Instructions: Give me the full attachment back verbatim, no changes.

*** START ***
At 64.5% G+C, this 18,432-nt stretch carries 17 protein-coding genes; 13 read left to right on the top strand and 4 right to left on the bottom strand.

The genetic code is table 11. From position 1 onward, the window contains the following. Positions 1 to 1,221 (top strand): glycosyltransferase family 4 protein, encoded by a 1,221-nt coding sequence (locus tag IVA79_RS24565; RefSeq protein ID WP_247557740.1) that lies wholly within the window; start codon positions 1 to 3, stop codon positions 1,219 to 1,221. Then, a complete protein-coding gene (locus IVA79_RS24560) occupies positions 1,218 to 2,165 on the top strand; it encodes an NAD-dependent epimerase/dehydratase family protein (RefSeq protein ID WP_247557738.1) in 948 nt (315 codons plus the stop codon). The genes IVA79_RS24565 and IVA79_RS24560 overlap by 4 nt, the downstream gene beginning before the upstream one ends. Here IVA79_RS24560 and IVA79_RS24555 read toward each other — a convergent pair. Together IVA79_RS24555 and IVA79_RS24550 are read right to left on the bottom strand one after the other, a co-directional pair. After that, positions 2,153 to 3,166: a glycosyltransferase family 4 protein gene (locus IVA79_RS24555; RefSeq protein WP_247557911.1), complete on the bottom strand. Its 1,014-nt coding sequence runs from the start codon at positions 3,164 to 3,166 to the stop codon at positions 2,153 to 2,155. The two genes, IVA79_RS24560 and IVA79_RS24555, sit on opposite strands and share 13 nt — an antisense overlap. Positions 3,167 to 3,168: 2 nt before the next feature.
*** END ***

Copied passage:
At 64.5% G+C, this 18,432-nt stretch carries 17 protein-coding genes; 13 read left to right on the top strand and 4 right to left on the bottom strand.

The genetic code is table 11. From position 1 onward, the window contains the following. Positions 1 to 1,221 (top strand): glycosyltransferase family 4 protein, encoded by a 1,221-nt coding sequence (locus tag IVA79_RS24565; RefSeq protein ID WP_247557740.1) that lies wholly within the window; start codon positions 1 to 3, stop codon positions 1,219 to 1,221. Then, a complete protein-coding gene (locus IVA79_RS24560) occupies positions 1,218 to 2,165 on the top strand; it encodes an NAD-dependent epimerase/dehydratase family protein (RefSeq protein ID WP_247557738.1) in 948 nt (315 codons plus the stop codon). The genes IVA79_RS24565 and IVA79_RS24560 overlap by 4 nt, the downstream gene beginning before the upstream one ends. Here IVA79_RS24560 and IVA79_RS24555 read toward each other — a convergent pair. Together IVA79_RS24555 and IVA79_RS24550 are read right to left on the bottom strand one after the other, a co-directional pair. After that, positions 2,153 to 3,166: a glycosyltransferase family 4 protein gene (locus IVA79_RS24555; RefSeq protein WP_247557911.1), complete on the bottom strand. Its 1,014-nt coding sequence runs from the start codon at positions 3,164 to 3,166 to the stop codon at positions 2,153 to 2,155. The two genes, IVA79_RS24560 and IVA79_RS24555, sit on opposite strands and share 13 nt — an antisense overlap. Positions 3,167 to 3,168: 2 nt before the next feature.